Maximize your ERC!

The Employee Retention Credit (ERC) got a huge boost in the latest Covid Stimulus Bill, and it now represents hundreds of thousands of dollars for many camps. Here’s how to maximize your 2020 (retroactive) and 2021 ERC.
First, there are two years to consider: 2020 (retroactive) and 2021. The rule used to be that you can’t participate in both ERC and PPP. That was just changed, and organizations are allowed to go back and request ERC for 2020, and then also request it for 2021. You still need to be careful not to “double dip” (see below), but you can now do both programs in parallel.
It’s easiest to understand this in two parts. First: eligibility; and second: payment/claim.


To be eligible, your gross revenue must be lower than it was in the same quarter in 2019. It must 50% lower for 2020 ERC, but only 20% lower for 2021 ERC. And in both cases, 2019 is the baseline.
Gross revenue includes earned revenue (e.g., tuition) and fundraising. For camps that didn’t run last year, that’s easy to demonstrate. This year most camps are running, and so “minimizing” or planning your fundraising revenue for the quarter the ERC is being claimed is important.
But wait, there’s more! Since you can’t know for sure when gross revenue will pick up in 2021 and exceed the 20% reduction requirement, ERC makes the first quarter where your revenue is too high eligible. That’s a big deal, given the payout calculation below.
Camps should stall PPP2 payment as long as possible, too—being careful not to reduce or jeopardize your eventual PPP2 payment. Andrew Gurwitz Ziv from Eden Village Camp has done an incredible job tracking PPP and ERC, and he provides excellent tools for numerically maximizing PPP2 forgiveness and ERC credit/payout simultaneously. Check it out here, and sign up for email updates. 
Instead of revenue reduction, you can also be eligible for ERC if you are forced to close, but that’s looking unlikely in the US (except perhaps Michigan…?) this summer.


Setting aside eligibility, here’s what camps can claim (payment):
  • 2020 ERC: 50% of total payroll costs up to $5K/employee/year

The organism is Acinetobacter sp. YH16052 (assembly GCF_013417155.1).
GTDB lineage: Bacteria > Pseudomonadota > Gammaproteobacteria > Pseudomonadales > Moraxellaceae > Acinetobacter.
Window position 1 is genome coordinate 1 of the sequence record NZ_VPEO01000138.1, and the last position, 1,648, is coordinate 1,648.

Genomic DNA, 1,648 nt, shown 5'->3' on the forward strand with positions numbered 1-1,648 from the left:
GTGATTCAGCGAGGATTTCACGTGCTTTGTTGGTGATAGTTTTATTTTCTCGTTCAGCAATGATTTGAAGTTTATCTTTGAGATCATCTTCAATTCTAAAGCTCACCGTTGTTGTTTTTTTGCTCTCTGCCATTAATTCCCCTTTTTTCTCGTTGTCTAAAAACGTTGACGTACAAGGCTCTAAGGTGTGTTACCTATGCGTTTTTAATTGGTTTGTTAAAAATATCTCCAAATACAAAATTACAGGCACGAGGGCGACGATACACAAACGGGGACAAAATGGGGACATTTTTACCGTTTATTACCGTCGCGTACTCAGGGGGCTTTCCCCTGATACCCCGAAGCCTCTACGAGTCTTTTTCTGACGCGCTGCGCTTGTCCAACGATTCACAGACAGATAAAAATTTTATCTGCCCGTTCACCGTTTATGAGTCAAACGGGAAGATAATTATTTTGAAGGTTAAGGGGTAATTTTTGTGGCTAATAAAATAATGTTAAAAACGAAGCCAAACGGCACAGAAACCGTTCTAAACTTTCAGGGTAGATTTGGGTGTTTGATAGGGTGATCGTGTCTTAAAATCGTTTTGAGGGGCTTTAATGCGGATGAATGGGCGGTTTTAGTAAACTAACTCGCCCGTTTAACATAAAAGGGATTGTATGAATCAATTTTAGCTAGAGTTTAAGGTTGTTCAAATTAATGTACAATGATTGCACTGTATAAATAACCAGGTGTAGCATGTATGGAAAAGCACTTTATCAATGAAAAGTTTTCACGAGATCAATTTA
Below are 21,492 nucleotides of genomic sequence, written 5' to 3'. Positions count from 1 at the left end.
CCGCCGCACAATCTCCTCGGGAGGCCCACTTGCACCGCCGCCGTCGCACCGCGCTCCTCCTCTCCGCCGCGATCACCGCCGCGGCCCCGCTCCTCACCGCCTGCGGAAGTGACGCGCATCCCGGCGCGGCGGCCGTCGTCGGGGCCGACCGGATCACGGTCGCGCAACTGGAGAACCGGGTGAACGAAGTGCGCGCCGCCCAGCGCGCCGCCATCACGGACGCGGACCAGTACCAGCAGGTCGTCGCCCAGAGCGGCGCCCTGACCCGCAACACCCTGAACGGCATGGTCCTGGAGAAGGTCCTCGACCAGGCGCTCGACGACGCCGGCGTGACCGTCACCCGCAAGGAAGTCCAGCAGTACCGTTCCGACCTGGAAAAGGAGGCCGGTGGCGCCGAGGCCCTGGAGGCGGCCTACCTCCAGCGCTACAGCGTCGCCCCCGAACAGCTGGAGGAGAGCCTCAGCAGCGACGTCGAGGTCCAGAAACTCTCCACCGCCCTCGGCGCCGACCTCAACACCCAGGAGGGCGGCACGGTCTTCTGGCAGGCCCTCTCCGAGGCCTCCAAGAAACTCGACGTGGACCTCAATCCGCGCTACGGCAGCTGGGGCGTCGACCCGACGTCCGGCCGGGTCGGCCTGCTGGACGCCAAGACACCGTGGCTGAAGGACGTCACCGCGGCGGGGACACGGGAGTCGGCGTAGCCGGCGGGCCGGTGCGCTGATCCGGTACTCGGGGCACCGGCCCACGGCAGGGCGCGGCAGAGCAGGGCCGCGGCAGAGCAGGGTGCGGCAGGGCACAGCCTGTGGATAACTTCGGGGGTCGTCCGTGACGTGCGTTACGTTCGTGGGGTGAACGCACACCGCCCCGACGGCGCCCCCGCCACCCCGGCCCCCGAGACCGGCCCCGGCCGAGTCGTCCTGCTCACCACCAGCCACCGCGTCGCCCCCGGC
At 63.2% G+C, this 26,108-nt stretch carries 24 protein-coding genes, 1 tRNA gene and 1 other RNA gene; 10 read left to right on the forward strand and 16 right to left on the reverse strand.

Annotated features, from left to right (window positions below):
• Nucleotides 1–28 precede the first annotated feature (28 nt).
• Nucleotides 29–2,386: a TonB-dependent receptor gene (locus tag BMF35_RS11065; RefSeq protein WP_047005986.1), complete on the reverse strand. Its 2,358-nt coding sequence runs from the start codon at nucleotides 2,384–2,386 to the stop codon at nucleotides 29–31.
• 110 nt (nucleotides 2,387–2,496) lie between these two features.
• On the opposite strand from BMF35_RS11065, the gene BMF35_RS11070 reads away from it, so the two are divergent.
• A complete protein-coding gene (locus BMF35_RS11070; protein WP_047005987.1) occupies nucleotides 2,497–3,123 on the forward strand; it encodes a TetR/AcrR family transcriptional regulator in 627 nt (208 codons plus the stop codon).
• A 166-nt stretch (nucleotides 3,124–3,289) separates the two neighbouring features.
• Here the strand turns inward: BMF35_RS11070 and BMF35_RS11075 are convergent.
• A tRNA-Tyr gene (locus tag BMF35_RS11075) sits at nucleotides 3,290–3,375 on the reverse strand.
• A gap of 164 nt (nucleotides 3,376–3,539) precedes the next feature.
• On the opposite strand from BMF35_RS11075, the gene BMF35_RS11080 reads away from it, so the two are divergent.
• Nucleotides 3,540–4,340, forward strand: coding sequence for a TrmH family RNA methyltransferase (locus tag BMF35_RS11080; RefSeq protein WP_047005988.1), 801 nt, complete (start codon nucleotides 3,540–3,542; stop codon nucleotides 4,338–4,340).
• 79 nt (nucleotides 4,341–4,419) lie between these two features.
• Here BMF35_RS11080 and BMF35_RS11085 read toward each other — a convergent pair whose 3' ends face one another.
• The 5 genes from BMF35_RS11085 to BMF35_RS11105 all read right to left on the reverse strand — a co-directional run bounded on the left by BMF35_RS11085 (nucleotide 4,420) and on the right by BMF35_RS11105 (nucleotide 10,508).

• 2021 ERC: 70% of total payroll costs up to $7K/employee/quarter
Camps can claim this immediately by reducing their payroll taxes, or requesting a cash refund from the IRS if that’s not enough.
There are many more details, but that’s the basic idea. We will continue to track the IRS guidance and camp experiences. And your final approach should be vetted by tax attorneys. 

Note: The information provided here does not, and is not intended to, constitute tax or legal advice; instead, all information, content, and materials shared provided by JCamp 180 are for general informational purposes only. Any recommendations or guidance should be verified by your camp’s own CPA, tax attorney, auditors, or by independent counsel.

Written by Aron Goldman. Aron is a Mentor with JCamp 180. Aron’s focus areas at JCamp 180 include camper enrollment, recruitment, and retention. He also directs our year-long Enrollment Program. Aron also has experience working as a consultant with grassroots, regional, national, and international organizations in the areas of capacity-building, strategy, and systemic change.

Who we are: JCamp 180 is a program of the Harold Grinspoon Foundation (HGF). Our goal is to significantly enhance the long-term effectiveness of nonprofit Jewish camps in North America. To meet this goal, we provide affiliated Jewish camps with consulting services, annual conferences, shared resources, professional development, and matching grant opportunities. Find more at